Dramatic snow-dusted mountains bursting out of the icy water of the fjords. Bright red cozy cabins clustered together, a pop of color against the dark water and mountains. Snow covered beaches.
These are the iconic images that drew me to the Lofoten Islands in winter..
And let me tell you, it was even more spectacular than I could’ve dreamed. Quite possibly, the most photogenic place I’ve ever visited.
Here’s what you need to know to plan your trip to the Lofoten Islands in winter including how to get there, where to stay, how to get around, and the best day hikes and stops along the way.
This archipelago is made of seven primary islands off the western coast of Norway, just above the Arctic Circle. With a population of over 24,000 people across nearly 475 square miles, the Lofoten Islands are remote. But, as you’ll see, it’s well worth the journey to get there.
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When to Visit the Lofoten Islands
Winter is not something I usually seek out. After all, I am based in Minnesota where we get brutally cold winters. However, the opportunity to see the Northern Lights in the Lofoten Islands was one I couldn’t pass up!
To have a chance of seeing the Northern Lights in the Lofoten Islands, plan your visit between September and mid-April. As if the landscape wasn’t already beautiful enough, seeing it covered in a blanket of white snow will take your breath away and (maybe) make you fall in love winter.
Another popular time to visit the Lofoten Islands is for the Midnight Sun, from May to mid-July. This guide does a nice job explaining what you can expect throughout the seasons.
Getting to the Lofoten Islands
The Lofoten Islands aren’t on the way to anywhere. Figuring out the best way to get there can be overwhelming!
To get started, ask yourself these two questions:
- How much time do I have?
- What is my budget?
For my trip, I had 5 days total to spend in the Lofoten Islands, including travel time from Tromso and Oslo. Flying was the best option for me so I could maximize my time to explore at an affordable roundtrip cost. This site provides a great overview of all of the options to get to/ from the Lofoten Islands.
Bodo is a good starting point, whether you’re flying or taking a ferry. There were loads of daily flights into Bodo from both Tromso and Oslo (roundtrip 80-140 Euro). Nearly all of the airlines I looked at had restrictions on baggage weight, so be sure to check out the details before booking your flight.
Pro Tip: Wanna explore more of Scandinavia? Consider taking the Interrail Scandinavia to Bodø from Copenhagen!
If you want to experience the fjords of Norway, but don’t have time to get to the Lofoten Islands, check out Griengerfjord which is much closer to Oslo.
There are three airports you can fly into in the Lofoten Islands; Leknes, Svolvaer, and Harstad/ Narvik. I took a flight from Bodo to Leknes on Wideroe Airline for the less than 30 minute flight. Leknes is one of the larger towns in the Lofoten Islands, and very close to Haukland (details below).
Pro Tip: Before booking your flight, check rental car prices as they can vary significantly between airports.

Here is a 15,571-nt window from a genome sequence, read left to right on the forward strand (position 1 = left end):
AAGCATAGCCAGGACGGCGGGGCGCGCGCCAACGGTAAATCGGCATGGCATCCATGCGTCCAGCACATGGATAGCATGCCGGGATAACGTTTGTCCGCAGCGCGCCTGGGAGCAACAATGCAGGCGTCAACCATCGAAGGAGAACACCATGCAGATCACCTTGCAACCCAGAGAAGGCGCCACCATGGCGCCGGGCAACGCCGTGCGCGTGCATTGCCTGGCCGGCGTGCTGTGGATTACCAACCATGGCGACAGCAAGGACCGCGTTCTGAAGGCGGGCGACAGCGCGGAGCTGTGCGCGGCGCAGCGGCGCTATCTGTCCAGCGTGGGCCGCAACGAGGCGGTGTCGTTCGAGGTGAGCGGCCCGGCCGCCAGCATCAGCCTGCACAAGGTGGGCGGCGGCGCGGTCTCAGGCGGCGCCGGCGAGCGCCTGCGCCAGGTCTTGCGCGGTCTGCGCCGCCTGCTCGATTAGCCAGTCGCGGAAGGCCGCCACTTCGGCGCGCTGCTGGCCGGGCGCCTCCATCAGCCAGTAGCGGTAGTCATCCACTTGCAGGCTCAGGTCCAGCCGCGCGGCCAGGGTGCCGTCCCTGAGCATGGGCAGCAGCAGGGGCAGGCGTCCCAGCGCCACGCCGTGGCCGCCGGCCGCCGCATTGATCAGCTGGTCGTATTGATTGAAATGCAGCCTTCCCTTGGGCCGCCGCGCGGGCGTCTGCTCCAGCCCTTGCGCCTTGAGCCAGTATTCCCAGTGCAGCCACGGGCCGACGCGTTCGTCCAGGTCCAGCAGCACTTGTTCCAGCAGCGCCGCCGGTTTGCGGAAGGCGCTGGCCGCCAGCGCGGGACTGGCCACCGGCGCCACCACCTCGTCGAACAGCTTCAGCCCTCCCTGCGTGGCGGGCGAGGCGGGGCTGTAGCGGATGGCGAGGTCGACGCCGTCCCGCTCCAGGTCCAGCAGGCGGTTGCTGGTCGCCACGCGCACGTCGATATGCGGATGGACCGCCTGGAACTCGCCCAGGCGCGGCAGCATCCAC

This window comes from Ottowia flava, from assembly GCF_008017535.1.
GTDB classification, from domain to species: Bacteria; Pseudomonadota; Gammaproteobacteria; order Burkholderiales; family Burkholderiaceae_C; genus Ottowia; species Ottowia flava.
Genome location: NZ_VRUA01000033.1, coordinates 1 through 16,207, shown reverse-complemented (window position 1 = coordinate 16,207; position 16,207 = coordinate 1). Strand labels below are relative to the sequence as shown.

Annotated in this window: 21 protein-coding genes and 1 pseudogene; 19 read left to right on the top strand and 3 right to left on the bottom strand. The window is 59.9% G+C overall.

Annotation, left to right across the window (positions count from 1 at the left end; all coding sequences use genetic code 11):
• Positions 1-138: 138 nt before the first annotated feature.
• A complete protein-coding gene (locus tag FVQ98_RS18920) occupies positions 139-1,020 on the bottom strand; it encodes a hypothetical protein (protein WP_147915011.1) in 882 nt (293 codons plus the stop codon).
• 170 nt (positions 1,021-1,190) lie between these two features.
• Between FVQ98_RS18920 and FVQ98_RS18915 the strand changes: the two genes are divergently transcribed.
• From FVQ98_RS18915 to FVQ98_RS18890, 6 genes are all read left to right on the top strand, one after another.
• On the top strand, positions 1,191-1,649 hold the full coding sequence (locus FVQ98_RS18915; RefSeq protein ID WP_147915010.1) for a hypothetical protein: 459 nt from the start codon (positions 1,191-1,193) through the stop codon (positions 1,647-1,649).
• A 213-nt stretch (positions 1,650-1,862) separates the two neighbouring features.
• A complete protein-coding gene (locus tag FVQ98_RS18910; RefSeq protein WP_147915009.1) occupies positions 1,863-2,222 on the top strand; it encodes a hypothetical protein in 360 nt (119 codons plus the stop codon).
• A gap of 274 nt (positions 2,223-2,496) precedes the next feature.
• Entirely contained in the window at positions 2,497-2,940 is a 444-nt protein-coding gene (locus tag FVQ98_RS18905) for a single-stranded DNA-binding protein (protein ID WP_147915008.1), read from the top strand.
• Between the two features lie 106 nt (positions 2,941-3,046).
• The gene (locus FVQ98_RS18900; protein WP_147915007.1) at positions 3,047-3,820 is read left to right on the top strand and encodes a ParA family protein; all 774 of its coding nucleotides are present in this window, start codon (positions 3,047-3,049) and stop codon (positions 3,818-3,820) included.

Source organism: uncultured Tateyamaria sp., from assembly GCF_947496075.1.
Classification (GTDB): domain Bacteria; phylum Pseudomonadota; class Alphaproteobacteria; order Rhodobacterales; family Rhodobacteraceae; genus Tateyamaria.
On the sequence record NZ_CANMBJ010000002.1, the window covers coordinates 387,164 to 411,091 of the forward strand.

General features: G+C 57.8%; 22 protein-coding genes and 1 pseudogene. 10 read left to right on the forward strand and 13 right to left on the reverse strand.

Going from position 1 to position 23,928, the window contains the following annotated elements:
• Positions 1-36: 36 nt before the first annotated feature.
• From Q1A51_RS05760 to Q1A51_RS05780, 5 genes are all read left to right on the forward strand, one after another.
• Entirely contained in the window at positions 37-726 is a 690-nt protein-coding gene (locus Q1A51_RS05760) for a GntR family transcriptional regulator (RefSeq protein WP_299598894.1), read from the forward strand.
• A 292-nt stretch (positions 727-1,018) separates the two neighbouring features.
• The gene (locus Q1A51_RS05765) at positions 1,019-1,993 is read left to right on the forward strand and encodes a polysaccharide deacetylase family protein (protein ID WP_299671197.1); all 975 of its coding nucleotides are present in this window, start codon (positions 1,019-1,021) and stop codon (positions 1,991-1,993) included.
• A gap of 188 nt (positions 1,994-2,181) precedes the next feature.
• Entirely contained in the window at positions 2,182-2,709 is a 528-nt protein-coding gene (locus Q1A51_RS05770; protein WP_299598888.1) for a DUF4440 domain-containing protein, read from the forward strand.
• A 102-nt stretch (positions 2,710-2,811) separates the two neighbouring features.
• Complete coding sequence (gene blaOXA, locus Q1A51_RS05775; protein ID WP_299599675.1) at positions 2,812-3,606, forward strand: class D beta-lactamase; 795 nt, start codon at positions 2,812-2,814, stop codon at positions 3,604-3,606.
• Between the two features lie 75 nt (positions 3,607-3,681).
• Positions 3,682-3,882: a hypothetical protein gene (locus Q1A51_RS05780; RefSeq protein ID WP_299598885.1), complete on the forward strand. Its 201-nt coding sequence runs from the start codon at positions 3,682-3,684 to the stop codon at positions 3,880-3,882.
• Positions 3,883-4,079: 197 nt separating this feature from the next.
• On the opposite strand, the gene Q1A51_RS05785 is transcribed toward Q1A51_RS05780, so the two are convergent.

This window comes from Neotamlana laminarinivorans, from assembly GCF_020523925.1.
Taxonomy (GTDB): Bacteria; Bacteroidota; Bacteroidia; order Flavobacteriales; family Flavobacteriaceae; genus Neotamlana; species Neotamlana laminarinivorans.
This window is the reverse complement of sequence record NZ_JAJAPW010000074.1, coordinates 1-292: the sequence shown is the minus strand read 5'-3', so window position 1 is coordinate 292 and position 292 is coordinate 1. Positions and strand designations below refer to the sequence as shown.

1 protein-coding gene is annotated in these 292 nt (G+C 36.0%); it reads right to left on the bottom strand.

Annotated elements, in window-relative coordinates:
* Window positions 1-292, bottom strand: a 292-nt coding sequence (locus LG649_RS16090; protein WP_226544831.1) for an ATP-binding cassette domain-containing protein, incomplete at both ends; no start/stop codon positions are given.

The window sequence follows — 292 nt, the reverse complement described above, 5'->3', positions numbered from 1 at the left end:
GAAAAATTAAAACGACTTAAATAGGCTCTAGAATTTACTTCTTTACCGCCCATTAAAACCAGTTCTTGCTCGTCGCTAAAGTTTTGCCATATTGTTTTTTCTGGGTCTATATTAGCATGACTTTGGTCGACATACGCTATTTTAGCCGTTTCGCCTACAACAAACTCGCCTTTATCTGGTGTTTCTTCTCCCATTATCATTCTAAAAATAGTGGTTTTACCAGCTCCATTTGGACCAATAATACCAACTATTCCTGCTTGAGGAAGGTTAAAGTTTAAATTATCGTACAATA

If time is less of an issue, you can drive from Tromso or Bodo in roughly 8 or 12 hours. Be sure to consider winter road conditions into your schedule!
Getting Around the Lofoten Islands
To truly experience the Lofoten Islands, you need to rent a car. The beauty of this place is being able to stop along the side of the road or in whatever fishing village you’re passing by.
The E10 is the primary road that connects five of the seven islands in the archipelago, over the course of about 80 miles. This road was kept quite clear of snow in the winter, but some of the smaller roads to the beaches and villages were covered in ice. The rental car handled it fine, but be prepared to manage these conditions.
Pro Tip: Having access to wifi to help us navigate was a game-changer. Luckily Crazy Travelista brought along her SkyRoam!
If you don’t have portable wifi, I strongly recommend that you purchase a map or print instructions as cell phone reception is limited.
Where to Stay in the Lofoten Islands in Winter
In our five days, I didn’t see a hotel outside of Leknes. It’s most common to stay in a cabin rental in one of the many villages. Honestly, this was such a cozy and fun way to experience the area, plus most cabins come with a kitchen.
Our group of five stayed in the cutest cabin in Hamnoy at Reinefjord Sjohus. It’s one of the most photographed villages in the Lofoten Islands and it happens to be a prime viewing spot for the Northern Lights.
Check prices and availability for places to stay in the Lofoten Islands.
There are very limited restaurants and gas stations in the islands in general, and even fewer that are open in winter. So, I recommend staying somewhere with a kitchen. It’s best to stock up on groceries and always fill up the gas tank when you see a station. We only ate out for one meal in the five days we were there and that was only because we had extra time before our flight.
One great thing about flying into Leknes is that there is a large supermarket and liquor store in the main shopping plaza. I’m not saying there wasn’t another liquor store, but I didn’t see another one the entire time I was there. Let’s be honest, a view of the Northern Lights from your balcony goes best with red wine.